By Chris Stoate, Allerton Project Head of Research
The potential of cover crops to reduce impacts on water are fairly well understood, but the agricultural benefits are less clear, especially on the clay soils that are found across much of Lowland England. Over the past two years this issue has been investigated by our Soil Scientist, Dr Felicity Crotty as part of our contribution to Defra's SIP.
In 2015/16, we tested three different cover crop mixtures against a control (no cover crop present), replicated across three fields. In 2016/17, we tested the individual component species in those mixtures, with three replicates in the same field.
The first experiment adopted various mixtures of cereal, phacelia, radish and legumes, while the second experiment tested oats, phacelia, vetch, buckwheat and radish individually. In each case, we monitored a range of soil chemical, physical and biological properties, as well as cover crop and weed cover, and the yield and weed cover in the following spring-sown oats crop.
Cover crop mixtures containing radish generally supported 4 times higher numbers of surface dwelling (epigeic) earthworms. Control plots had up to twenty-three times as much weed cover as cover crop plots. In the following spring-sown oats, the yield, although low, was 60% higher in plots which had contained these cover crop mixtures, and the amount of black-grass and other weeds was up to six times higher in the control plots than the plots which had contained cover crops.
In the single species cover crop experiment, by February, epigeic earthworm biomass was 3.5 times higher in the radish plots than in the control. Weed cover was over 5 times higher in the bare stubble control plots than in oats and radish plots which had good cover of the planted cover crops. This provides a clear indication of the ability of some cover crops to supress weeds.
The yield of spring oats was 20% higher in plots which had previously contained radish compared to the bare stubble control plots, but overall yields were again low and the difference was not statistically significant.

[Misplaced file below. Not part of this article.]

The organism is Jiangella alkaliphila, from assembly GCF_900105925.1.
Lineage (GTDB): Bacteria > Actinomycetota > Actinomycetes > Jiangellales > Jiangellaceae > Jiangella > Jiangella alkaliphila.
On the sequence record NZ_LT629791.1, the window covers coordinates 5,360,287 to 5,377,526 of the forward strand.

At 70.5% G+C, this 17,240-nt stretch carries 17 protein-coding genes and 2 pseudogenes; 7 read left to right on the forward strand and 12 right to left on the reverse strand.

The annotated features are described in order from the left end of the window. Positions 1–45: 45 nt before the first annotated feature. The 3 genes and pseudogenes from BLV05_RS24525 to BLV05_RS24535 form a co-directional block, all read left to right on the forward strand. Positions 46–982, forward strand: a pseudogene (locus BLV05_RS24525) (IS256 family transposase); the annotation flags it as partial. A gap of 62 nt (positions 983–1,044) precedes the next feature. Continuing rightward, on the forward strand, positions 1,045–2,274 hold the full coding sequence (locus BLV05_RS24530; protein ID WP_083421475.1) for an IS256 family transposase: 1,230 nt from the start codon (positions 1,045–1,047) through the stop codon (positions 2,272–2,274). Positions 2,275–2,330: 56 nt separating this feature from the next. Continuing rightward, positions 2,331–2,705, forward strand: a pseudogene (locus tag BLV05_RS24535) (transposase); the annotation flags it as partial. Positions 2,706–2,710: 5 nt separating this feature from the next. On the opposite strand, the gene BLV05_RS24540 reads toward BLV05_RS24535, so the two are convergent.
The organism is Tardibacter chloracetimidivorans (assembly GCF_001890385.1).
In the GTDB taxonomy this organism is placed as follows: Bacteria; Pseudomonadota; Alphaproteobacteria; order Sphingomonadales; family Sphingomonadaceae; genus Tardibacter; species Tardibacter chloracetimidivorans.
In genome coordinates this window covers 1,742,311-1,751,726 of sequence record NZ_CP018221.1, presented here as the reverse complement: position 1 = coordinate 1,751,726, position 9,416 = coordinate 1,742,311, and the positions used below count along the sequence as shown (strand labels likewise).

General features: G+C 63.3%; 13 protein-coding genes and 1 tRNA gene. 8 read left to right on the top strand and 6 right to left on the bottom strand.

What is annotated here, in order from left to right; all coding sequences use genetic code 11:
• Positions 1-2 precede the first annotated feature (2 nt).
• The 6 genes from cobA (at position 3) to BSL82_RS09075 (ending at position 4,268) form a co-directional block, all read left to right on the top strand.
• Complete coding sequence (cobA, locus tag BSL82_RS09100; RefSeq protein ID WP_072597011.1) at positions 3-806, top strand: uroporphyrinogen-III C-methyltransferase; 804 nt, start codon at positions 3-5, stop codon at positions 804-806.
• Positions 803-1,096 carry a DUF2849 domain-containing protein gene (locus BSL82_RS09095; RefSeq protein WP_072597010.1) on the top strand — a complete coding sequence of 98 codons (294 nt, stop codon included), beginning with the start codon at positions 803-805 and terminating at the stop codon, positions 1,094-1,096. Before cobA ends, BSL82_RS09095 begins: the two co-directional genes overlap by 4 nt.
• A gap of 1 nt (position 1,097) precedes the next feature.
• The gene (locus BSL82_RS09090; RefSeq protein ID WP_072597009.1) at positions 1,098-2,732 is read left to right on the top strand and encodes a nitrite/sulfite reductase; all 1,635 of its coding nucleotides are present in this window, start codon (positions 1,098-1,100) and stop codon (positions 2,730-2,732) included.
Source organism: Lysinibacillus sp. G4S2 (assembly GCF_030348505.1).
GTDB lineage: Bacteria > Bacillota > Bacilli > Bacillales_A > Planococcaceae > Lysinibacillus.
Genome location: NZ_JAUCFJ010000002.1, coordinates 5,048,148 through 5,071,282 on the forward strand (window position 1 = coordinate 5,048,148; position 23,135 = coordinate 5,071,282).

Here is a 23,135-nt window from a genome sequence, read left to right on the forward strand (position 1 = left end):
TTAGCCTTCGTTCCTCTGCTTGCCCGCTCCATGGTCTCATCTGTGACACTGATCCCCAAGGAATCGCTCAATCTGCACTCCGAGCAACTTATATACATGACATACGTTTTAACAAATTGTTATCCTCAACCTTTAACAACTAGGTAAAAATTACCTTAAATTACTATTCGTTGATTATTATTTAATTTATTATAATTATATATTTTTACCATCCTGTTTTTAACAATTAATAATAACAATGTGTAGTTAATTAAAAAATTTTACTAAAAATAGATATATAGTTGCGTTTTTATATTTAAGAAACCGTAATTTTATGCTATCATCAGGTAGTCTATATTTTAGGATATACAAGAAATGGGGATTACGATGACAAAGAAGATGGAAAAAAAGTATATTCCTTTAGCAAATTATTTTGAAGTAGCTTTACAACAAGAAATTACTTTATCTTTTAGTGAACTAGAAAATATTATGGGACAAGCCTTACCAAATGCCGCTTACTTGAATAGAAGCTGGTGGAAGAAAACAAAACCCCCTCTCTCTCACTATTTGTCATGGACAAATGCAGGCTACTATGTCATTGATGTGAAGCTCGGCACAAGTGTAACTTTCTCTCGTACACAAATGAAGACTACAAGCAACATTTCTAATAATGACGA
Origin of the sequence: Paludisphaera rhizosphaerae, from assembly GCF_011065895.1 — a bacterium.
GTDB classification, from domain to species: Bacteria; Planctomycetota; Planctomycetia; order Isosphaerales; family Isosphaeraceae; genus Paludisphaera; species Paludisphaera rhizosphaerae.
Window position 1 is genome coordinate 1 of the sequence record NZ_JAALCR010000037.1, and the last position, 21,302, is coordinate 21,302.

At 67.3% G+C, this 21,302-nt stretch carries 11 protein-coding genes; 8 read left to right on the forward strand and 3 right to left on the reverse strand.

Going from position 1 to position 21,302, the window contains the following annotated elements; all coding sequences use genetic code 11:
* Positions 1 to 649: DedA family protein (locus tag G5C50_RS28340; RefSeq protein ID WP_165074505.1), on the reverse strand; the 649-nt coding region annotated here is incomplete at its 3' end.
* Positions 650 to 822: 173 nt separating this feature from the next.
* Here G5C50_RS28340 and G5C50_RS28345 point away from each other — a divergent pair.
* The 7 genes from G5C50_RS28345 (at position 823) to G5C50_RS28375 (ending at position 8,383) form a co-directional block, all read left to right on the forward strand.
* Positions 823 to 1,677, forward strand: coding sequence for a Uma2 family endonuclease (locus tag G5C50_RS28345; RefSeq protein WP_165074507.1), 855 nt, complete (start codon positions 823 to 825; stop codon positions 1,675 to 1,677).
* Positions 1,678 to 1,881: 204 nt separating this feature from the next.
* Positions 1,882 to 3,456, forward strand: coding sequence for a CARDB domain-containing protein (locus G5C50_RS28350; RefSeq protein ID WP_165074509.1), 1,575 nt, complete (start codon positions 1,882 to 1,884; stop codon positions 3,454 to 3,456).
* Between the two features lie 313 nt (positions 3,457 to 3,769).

The low weed burden in the spring-sown oats is likely to be due to improved rooting conditions for the cash crop and associated crop vigour and competitive advantage, rather than to supression of weeds in the cover crop.
In fact, while a sparse, open-structured crop may have lower benefits to the soil in terms of organic matter contribution for example, higher germination of weeds in the cover crop provides more opportunity for weed control when the cover crop is sprayed off in late winter. Such are the trade-offs associated with cover crops.
On clay soils in the Midlands, establishment of cover crops occurs later than on lighter soils and more southern locations, resulting in a less dense crop than can be achieved in more favourable conditions. Cover crops also do not reach the stage of maturity that occurs elsewhere with the result that physical means of cover crop destruction such as crimping are not feasible and a glyphosate application is necessary, even if the cover crops are previously grazed by sheep.
While the costs of cover crops remain constant from year to year, the benefits are likely to vary with weather, harvest and soil conditions. While weed control and water protection benefits are realised in the first year, cover crops that improve soil properties may have longer lasting implications for crop performance and water quality.
These are issues which are of considerable relevance to the economics of adopting cover crops and their role in environmental improvement. New research being carried out at Loddington over the next few years will contribute further to this debate.
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